It dawned on me a few years back that after over a decade of intensely attempting to collectively network with others through a myriad of preparedness schemes that I had just lost the will to survive in the collapsing world I was proselytizing. This is quite different from no longer wanting to live, for I very much love life, and have no desire to needlessly cut it short. I have just always seen living and surviving as to two separate entities. I am also at an age where I feel I’ve already taken more than my share.

I have decided after decades of feral study, without any sense of certainty, and based only on my opinion as to what is and isn’t probable, that when the Arctic sea ice is completely gone during the summer, when the earth’s Holocene epoch completely loses one of its primary thermal regulators, we are probably only a few years at best, before the ruling classes of the world realize global agriculture is untenable, and at that point, the lack of alternatives will be rather self-evident. And I simply have no desire to live through that deleterious fallout, nor do I even feel I have a right to.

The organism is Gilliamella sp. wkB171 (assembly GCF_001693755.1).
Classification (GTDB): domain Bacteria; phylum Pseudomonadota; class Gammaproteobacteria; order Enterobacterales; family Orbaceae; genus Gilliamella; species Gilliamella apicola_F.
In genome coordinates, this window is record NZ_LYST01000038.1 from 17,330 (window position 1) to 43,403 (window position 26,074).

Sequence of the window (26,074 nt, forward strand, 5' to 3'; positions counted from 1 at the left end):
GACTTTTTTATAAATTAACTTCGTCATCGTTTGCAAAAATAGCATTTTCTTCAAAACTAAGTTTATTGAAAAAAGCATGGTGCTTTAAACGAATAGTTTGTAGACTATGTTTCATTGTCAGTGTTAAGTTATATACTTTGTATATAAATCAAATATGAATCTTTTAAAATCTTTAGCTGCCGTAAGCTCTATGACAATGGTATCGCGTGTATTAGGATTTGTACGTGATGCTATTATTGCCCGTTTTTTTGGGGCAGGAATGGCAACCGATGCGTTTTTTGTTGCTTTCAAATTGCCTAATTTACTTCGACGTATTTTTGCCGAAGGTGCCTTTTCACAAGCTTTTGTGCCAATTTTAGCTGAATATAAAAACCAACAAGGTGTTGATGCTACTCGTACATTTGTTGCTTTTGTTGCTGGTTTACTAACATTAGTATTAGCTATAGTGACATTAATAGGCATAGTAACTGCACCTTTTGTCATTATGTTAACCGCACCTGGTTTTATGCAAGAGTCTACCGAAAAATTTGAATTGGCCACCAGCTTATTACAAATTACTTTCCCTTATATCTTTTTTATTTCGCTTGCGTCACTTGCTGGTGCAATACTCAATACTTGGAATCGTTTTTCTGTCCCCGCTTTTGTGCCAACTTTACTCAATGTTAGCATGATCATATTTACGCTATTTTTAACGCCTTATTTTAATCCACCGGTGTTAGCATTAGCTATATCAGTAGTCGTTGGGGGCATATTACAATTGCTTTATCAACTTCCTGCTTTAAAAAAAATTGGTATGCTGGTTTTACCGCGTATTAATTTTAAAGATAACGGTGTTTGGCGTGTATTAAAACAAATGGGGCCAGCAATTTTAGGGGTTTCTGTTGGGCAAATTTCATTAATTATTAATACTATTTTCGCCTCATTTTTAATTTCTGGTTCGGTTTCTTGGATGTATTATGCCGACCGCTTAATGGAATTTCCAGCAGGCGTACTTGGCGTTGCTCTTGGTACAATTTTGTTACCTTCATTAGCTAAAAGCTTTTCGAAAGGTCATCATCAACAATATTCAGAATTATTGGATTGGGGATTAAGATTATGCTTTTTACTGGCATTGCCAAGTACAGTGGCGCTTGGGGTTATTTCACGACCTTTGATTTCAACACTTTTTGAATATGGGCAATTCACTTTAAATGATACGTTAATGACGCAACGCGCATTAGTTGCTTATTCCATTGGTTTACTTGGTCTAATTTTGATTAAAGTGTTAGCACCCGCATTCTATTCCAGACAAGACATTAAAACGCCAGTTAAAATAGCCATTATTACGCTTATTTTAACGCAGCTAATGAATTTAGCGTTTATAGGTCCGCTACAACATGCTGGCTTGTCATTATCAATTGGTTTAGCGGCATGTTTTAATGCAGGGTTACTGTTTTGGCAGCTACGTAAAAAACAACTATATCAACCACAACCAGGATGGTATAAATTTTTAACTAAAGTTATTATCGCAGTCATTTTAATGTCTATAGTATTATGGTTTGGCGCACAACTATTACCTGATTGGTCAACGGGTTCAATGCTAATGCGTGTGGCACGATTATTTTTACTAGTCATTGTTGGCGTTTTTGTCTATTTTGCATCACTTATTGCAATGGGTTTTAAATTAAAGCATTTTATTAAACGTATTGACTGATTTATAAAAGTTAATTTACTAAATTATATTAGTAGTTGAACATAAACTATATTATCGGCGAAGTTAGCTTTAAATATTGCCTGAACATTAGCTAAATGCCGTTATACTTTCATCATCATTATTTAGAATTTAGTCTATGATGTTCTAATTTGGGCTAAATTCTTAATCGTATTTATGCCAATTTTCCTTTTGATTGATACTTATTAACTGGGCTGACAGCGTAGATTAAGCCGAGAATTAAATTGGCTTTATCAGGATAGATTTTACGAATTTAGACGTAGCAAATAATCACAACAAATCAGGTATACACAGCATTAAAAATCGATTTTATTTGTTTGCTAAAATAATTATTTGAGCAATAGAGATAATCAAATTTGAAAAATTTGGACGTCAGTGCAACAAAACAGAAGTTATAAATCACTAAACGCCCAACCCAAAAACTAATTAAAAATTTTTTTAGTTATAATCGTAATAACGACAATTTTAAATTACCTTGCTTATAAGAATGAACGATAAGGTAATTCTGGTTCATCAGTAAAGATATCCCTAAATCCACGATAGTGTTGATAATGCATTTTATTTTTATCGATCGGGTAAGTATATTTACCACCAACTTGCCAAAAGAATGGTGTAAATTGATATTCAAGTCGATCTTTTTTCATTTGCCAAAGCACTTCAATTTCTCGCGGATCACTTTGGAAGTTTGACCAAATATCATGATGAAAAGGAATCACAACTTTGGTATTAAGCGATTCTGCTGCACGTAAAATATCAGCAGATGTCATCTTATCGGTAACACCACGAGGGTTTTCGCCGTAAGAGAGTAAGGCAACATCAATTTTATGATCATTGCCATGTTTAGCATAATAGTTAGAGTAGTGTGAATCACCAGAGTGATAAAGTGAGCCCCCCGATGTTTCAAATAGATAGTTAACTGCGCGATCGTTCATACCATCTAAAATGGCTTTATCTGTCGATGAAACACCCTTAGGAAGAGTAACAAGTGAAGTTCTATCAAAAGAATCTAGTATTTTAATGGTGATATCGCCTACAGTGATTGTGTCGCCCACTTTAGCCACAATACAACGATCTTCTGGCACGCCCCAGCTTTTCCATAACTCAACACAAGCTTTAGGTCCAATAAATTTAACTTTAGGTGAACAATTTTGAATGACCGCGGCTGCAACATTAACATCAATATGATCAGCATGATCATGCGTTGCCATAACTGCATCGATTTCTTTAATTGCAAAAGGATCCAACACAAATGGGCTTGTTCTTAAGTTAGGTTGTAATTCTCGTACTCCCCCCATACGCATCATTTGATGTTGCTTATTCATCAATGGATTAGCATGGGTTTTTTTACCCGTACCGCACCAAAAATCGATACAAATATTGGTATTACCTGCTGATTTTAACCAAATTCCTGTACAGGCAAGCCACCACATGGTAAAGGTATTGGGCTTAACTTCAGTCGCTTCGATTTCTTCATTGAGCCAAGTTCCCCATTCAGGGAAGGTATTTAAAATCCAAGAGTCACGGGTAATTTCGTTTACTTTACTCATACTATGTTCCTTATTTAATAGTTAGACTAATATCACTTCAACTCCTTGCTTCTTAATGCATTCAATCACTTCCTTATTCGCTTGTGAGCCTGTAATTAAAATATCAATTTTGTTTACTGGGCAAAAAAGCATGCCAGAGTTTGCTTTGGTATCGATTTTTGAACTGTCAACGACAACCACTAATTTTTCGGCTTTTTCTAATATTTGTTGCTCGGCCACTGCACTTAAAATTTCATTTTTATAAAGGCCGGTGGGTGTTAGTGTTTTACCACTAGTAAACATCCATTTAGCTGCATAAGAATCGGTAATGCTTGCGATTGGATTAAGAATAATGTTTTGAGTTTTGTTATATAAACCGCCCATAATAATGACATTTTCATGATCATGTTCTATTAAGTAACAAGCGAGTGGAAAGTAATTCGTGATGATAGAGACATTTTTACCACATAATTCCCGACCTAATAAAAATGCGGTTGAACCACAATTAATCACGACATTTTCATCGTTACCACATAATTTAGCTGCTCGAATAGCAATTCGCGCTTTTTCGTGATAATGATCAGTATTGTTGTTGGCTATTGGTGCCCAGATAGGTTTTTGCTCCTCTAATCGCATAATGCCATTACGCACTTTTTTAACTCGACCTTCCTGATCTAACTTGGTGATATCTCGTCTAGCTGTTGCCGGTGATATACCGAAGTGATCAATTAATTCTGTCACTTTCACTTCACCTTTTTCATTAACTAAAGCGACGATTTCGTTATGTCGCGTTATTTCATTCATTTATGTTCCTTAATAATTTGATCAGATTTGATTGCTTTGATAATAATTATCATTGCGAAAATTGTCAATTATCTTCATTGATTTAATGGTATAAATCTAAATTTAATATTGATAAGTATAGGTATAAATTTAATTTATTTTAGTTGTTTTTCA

That last paragraph by the way, is probably 2014, when all the Arctic sea ice will be gone in the summer. Perhaps 2015, but unlikely any farther away then that.

Just 1 or 2 years from now. Then, collapse really gets bad. Temperatures and storms will be horrific.

I’m personally convinced that this is going to come like a thief in the night. There is still very little evidence at this late hour to support any other view. Hopium, denial, scientific reticence (which although improving, is still incredibly prevalent) and plain old ignorance, ie., being “blissfully unaware” are the most common views found. The powers-that-be continue to prop up a distracting minefield of delusions and deceit, while if you look closely, their quietly panicking.


I’ve been writing about all of these topics for over ten years as one of the most prolific writers on our coming collapse. In that time, people came and went. Almost nobody from the “old days” seems to be here anymore, but I can’t really tell.

Blog registration is nearly zero, months can go by without a single registration.  You don’t have to register however to simply read the articles, so I can’t actually tell who is still here, I can only see the view counts.

Blog participation however, is nearly zero with just a tiny few who make comments from time to time. It’s pretty clear that this blog has more or less always languished for support, participation and even interest. I don’t even get any attributions from anyone who “steals” my content, ideas or assessments for their own articles, something that has been happening with increasing frequency.